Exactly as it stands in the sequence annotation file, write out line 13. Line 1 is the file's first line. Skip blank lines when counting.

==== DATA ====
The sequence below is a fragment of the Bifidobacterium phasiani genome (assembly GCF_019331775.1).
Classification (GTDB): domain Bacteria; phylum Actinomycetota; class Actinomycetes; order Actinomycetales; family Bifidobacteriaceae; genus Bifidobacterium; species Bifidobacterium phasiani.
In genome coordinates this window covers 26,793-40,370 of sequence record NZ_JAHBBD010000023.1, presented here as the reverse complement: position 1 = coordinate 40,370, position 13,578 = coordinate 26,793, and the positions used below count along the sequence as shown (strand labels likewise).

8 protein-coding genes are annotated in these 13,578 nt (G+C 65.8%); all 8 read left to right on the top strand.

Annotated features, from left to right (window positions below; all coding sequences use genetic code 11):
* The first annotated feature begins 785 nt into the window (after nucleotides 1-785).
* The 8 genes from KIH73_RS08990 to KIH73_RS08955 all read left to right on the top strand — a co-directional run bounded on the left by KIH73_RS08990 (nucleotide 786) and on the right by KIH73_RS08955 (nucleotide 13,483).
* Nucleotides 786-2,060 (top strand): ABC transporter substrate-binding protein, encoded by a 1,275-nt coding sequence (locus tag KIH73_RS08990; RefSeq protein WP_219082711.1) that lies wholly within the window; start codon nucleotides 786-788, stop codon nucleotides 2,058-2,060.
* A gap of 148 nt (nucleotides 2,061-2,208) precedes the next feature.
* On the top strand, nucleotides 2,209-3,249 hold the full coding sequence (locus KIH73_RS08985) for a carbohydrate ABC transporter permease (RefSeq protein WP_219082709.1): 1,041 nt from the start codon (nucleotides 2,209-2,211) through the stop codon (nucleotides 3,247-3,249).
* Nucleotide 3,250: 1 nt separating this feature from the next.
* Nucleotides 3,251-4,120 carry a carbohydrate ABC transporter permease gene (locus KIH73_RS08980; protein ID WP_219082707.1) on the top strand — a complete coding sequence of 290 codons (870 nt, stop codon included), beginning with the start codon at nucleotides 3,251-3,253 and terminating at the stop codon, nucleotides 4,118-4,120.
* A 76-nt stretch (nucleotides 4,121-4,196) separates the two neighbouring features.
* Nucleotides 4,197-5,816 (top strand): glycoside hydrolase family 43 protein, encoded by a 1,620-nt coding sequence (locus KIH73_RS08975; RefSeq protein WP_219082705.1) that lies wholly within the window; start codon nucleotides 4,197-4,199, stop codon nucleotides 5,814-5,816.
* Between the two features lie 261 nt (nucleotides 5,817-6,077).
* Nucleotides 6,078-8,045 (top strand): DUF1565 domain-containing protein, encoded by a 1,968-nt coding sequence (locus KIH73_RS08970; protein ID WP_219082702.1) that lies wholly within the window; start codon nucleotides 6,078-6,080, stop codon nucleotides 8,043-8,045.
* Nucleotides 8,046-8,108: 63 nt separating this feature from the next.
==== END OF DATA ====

* A 76-nt stretch (nucleotides 4,121-4,196) separates the two neighbouring features.